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Team handles all the facets of mass murder investigation
By Catherine Edman | Daily Herald Staff
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Published: 8/4/2009 5:03 PM | Updated: 8/4/2009 9:37 PM

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Originally published Jan. 12, 1993

As television sets were tuned to Monday afternoon's press conference on the Palatine murders, it was the face of Cook County State's Attorney Jack O'Malley that popped onto screens.

Most people would have preferred good news. Instead, it was O'Malley's job to tell the harsh news. The murderer, or murderers, was still on the loose.

While there are many important roles in a murder investigation, O'Malley and four other key figures - Jerry Bratcher, Walter Gasior, Tony Calabrese and Dr. Robert Stein - are at the forefront of the manhunt in Palatine.

O'Malley's role, however, will intensify after the arrest, when his office is responsible for the prosecution.

Much of the information from police is coming from the Palatine Deputy Chief Walt Gasior, who serves as department spokesman.

Gasior also plays a role as liaison between the police department and both the pastoral care services at Northwest Community Hospital and the victims' families. He provides the link through which they can receive information on the case.

At the helm of the investigation is the Palatine police chief, an 18-year veteran of that position. Jerry Bratcher was appointed police chief of the Palatine department in 1974 after serving in a similar role for the Rochelle, Ill., police department.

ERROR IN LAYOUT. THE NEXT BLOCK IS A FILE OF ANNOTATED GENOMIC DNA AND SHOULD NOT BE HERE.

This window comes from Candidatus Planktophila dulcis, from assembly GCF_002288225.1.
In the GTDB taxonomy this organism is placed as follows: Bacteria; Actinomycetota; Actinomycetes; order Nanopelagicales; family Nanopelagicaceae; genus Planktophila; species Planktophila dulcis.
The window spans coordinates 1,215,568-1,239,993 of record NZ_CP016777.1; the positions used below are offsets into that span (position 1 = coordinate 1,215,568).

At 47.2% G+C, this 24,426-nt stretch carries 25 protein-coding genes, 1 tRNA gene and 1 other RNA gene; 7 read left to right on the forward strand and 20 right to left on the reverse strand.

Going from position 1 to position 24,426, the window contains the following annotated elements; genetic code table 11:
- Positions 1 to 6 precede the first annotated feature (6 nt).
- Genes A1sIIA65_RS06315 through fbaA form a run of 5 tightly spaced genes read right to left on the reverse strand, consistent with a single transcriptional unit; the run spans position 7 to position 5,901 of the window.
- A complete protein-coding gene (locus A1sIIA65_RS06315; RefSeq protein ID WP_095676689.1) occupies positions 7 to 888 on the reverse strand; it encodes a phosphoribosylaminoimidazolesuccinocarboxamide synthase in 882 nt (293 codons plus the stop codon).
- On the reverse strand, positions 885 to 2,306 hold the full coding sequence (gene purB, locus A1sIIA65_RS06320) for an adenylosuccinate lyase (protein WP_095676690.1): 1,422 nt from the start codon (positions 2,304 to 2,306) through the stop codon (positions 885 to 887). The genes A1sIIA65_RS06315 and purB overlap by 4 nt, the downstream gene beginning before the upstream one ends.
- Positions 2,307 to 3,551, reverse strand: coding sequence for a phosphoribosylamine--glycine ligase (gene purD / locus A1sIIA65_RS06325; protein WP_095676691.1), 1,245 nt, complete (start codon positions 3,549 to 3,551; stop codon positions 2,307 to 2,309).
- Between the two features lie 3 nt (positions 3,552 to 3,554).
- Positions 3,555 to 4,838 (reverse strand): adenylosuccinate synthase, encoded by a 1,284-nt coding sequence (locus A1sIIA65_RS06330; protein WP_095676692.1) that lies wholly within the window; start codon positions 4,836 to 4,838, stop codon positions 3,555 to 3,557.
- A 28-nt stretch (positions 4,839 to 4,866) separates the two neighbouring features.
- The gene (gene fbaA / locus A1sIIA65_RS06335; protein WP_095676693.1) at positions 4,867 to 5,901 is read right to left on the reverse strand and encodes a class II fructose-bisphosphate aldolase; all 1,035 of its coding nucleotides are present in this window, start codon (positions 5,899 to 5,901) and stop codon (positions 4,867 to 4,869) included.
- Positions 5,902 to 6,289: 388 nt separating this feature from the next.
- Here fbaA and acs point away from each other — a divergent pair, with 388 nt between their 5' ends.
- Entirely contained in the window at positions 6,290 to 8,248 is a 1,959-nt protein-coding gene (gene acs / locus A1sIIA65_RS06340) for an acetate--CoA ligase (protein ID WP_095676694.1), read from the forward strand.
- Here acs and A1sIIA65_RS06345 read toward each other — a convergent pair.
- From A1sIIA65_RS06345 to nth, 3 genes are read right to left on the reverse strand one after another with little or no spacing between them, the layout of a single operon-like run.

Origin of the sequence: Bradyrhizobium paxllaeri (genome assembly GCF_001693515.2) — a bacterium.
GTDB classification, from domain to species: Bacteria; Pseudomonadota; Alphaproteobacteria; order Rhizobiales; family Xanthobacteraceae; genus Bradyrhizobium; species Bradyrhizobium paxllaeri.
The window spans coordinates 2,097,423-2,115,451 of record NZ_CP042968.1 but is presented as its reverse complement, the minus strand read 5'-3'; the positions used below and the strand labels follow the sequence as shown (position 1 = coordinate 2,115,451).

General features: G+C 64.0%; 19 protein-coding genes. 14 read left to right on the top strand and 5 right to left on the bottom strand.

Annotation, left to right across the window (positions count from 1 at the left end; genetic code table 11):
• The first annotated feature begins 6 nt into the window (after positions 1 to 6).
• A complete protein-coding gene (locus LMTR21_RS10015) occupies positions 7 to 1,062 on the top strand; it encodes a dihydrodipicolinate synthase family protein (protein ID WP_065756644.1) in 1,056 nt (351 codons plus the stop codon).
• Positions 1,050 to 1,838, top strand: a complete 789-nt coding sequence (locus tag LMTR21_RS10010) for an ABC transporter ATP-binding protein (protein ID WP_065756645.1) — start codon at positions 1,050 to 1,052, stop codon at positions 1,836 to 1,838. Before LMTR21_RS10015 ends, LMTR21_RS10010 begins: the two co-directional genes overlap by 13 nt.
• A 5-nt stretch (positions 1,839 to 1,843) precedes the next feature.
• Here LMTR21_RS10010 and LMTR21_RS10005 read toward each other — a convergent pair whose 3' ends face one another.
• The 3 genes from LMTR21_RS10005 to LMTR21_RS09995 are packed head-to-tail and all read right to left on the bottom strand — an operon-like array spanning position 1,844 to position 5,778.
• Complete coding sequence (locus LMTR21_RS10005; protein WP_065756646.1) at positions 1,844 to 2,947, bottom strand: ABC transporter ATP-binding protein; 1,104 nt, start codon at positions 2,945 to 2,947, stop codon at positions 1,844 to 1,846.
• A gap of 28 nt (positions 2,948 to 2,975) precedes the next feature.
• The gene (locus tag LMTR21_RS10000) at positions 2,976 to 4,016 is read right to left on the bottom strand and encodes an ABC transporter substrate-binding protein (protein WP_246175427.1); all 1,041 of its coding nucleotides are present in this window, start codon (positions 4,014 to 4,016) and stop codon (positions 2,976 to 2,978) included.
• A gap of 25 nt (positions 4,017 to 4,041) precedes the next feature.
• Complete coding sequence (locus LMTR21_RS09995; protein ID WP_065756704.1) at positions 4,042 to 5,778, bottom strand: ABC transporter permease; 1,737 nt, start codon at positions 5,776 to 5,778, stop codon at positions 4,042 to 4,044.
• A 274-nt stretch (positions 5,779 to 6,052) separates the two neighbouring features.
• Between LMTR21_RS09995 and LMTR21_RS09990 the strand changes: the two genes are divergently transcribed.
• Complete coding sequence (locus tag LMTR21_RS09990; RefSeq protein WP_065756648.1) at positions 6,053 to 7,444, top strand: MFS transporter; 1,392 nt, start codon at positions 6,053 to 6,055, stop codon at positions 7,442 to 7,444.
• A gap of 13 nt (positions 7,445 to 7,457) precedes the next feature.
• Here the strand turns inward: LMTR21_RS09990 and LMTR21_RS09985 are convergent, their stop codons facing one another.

"He is really coordinating and directing the investigative task force," Gasior said.

In this case, that includes outside help from evidence technicians and investigators from larger departments with more expansive resources such as the Cook County sheriff's department.

Attending many of the briefings has been Tony Calabrese, a chief deputy with the Cook County State's Attorney's office. Calabrese, who has worked as a prosecutor with the office since 1981, supervises the entire criminal division of the state's attorney's office and watches over investigative groundwork that leads up to prosecution. He serves as a liaison between police and O'Malley's office, giving advice on the legal and judicial strength of cases.

Cook County Medical Examiner Dr. Robert Stein's main job is to determine the manner and time of death of the victims. Investigators from his office process evidence directly related to the victims' bodies and are responsible for transport of the bodies. Stein's team also will perform the autopsies.